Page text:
Dantalion: a mage who taught all arts and sciences, also declared the secret counsel of anyone, given that he could read the thoughts of all people
Insignia: the All- Seeing Eye

Attar (Canaanite mythological version of Lucifer): accused of trying to supplant the one true God and aiding the serpent in the Garden. He was a cherub or commander of seraphim, charged with protecting the throne. He was also known for his wisdom and beauty and was considered ‘the brightest star in the heavens’ who fell to Earth and intermarried with the wives of men. In the Judeo-Christian tradition, "The Lord of the Earth" is a term applied to Satan, or Lucifer, who was the brightest star in Heaven, but was cast down by God.
  In this book he is credited with being the military commander and forerunner of the Knights Templars, his men protecting the Priests, Priestesses and Royal Families
Insignia: the wolf

Astorath: depicted with feathered wings, holding a serpent in one hand, and riding a beast with dragon-like wings and a serpent-like tail (a dragon?) He teaches mathematical sciences (perhaps star fire) and handicrafts, can make men invisible and lead them to hidden treasure. He can answer any question formulated to him.
Insignia: the chalice, afterwards combined with the serpent by Belial to signify medicine and science

Ningizzida (known as Ningi in the book): youngest son of Enki, in Egypt he was known as Thoth, charged by his father to become the 'Lord of Truth'. He formed the Mystery School of Thoth in Egypt to pass down the secret knowledge to his initiates. Of the thousands of scrolls of ancient knowledge that were burned in the Great Library of Alexandria, forty books were said to be written by the greatest philosopher, teacher, and ancient monk of all time, Thoth or Ningizzida.
   To the Greeks he became Hermes Trismegistus. The Romans called him Mercury. Some believe he became Enoch to the Jews, the “Second Messenger of God.” The Scandinavians worshipped Thoth as Odin, the Teutons as Wotan, the Peruvians as Quetzacoatl, and the Mayans knew him as Kukulk├ín.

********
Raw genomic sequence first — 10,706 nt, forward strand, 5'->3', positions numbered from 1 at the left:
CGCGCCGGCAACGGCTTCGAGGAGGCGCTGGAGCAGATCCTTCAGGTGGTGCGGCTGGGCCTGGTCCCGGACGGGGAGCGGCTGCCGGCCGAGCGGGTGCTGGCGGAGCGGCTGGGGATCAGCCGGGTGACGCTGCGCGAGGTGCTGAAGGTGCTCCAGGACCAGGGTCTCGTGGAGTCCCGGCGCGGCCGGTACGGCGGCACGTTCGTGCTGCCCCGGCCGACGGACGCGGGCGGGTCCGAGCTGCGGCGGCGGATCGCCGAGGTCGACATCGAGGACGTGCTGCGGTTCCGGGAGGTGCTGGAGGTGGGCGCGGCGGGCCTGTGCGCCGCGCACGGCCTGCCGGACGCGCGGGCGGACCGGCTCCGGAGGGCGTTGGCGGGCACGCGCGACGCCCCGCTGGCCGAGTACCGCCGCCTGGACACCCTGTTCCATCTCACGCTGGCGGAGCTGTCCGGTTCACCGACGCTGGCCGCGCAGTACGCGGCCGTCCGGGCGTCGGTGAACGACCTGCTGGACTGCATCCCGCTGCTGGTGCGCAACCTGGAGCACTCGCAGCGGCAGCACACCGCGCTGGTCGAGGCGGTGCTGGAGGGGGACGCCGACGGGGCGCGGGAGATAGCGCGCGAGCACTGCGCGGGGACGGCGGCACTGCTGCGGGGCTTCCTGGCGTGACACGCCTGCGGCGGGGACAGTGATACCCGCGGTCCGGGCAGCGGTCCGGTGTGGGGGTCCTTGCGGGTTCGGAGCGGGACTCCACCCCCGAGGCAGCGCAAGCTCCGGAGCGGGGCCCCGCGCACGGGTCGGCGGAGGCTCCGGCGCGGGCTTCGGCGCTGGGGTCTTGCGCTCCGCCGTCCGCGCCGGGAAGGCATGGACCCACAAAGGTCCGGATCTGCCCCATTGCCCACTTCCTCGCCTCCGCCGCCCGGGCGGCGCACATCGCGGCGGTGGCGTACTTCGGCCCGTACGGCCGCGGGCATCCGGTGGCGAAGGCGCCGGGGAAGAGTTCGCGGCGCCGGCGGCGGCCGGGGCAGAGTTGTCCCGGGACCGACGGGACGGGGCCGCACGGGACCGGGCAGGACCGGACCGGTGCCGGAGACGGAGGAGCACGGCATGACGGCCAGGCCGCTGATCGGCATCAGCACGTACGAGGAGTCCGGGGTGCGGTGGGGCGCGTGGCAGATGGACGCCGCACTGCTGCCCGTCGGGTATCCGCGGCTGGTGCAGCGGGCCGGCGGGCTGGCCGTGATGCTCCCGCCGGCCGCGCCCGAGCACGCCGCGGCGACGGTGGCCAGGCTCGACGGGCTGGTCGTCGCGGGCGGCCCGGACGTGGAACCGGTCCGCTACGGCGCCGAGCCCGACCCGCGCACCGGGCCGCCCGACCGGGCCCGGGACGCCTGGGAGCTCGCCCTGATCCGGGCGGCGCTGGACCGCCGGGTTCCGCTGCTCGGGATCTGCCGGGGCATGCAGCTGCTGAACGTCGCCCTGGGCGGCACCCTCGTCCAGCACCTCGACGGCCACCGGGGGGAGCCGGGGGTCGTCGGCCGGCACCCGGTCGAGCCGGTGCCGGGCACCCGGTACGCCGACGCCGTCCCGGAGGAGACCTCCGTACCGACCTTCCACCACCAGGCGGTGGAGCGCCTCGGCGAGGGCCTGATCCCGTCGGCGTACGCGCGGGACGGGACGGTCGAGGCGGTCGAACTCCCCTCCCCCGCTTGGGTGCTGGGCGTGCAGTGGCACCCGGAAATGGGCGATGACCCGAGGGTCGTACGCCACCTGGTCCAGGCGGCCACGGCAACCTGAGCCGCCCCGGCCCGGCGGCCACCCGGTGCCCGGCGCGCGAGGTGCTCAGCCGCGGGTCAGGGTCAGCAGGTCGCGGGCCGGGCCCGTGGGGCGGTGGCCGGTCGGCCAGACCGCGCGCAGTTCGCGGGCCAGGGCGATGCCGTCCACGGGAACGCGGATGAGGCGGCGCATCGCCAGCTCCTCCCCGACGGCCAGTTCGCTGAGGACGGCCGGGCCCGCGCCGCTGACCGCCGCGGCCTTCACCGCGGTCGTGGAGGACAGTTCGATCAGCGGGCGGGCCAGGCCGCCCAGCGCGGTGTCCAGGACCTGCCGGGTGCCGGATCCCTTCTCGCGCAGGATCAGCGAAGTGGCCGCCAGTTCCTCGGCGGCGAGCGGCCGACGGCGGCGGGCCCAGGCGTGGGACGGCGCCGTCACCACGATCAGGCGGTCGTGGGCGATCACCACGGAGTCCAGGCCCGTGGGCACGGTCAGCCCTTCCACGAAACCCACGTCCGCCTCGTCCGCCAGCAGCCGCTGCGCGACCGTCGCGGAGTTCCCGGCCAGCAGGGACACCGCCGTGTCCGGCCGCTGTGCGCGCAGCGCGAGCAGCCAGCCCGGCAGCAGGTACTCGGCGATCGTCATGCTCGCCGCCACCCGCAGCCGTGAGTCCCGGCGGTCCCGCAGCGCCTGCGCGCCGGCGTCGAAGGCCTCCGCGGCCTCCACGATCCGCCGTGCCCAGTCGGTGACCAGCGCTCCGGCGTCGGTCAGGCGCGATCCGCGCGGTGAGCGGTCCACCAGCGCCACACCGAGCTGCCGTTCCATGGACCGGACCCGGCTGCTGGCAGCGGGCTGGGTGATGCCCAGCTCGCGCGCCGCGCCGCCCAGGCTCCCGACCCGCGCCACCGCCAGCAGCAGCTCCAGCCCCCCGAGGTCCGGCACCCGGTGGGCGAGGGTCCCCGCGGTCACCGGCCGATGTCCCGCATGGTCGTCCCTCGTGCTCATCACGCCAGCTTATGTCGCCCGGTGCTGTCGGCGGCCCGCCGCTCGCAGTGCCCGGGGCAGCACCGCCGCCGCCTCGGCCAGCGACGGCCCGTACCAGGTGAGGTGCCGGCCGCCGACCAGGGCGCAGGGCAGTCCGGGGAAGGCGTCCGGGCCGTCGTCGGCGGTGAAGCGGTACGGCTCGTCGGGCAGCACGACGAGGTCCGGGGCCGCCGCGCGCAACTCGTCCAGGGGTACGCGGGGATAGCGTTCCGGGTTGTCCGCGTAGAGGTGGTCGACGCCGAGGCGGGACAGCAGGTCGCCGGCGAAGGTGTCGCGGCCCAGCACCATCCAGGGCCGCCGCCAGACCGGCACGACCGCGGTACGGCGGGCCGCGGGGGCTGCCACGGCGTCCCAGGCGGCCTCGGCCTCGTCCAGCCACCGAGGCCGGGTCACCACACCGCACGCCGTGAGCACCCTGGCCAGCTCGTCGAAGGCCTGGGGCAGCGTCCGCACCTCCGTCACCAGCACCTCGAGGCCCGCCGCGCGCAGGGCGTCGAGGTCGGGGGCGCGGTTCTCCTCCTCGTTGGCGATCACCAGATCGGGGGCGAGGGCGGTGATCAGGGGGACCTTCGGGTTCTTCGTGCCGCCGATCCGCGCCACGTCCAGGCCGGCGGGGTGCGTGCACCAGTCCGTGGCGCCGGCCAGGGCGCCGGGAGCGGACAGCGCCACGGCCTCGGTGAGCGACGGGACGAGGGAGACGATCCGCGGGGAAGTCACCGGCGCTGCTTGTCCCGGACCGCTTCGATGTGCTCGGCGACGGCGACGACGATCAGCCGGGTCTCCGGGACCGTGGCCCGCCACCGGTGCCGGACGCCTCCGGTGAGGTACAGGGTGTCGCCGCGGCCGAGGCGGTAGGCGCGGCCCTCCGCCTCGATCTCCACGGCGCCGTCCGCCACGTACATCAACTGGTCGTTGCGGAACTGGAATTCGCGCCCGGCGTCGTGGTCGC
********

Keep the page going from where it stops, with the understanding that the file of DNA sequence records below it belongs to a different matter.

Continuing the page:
Insignia: a cone of white powder (Anbar, aka the Highward or Philospher's stone)

Innana: progenitor of the Ring Lord female line, associated with fountains, springs and water, her descendant Queens were commonly represented as Mermaids and were called Ladies of the Lake, retaining their Dragon Queen status. One of the most famous of her descendants was Melusine.  Inheriting the role of M’hor from her mother, Ninkha, she developed the rituals of the Temple of Youth, becoming the goddess of sexuality and fertility with her worship connected with orgiastic rituals and frenzied dancing.
Insignia: a half woman/half dragon encircled by a serpent


Lillieth: the M’hor or high priestess of the Temple of Youth of the Annunaki. There is none lovelier than her
Insignia: the crescent moon

Marduk: also known as Posiedon. King of all Babylonian Gods, founder of Undal (Atlantis) after he fell in love with a human called Cleito. They had five sets of twins who were given Atlantis to rule, which had been divided into ten sections, one for each to rule.
Insignia: a dragon with a serpent's tail

Saran: second daughter of Enki and Ninkha, becoming a Kispu, or Priestess of Astrology, running the Temples of Magan with her brother Ningi.
Insignia:  the serpent eating its own tail, after her mother, with a rose in its centre

Kain: The first of the super humans created by Enki and Ninkha born to another super human. Foremost of the human kings, trained to rule. He sided with them against Enlil and had to be protected from the irate Enlil with an emblem to signify his status.
Insigna: the 'fiery cross' a red cross with forked tongues in a circle, also known as the dragon and serpent or Rosi-crucis, to symbolise his protection under Enki and Ninkha

Ninagal: Master Craftsman, forerunner of Tubal Cain and other craftsmen. Credited with helping to develop Orme—or the highward stone.
Insignia: the 'paten' a plate with the pentagram engraved on it, used to serve the highward stone during the rituals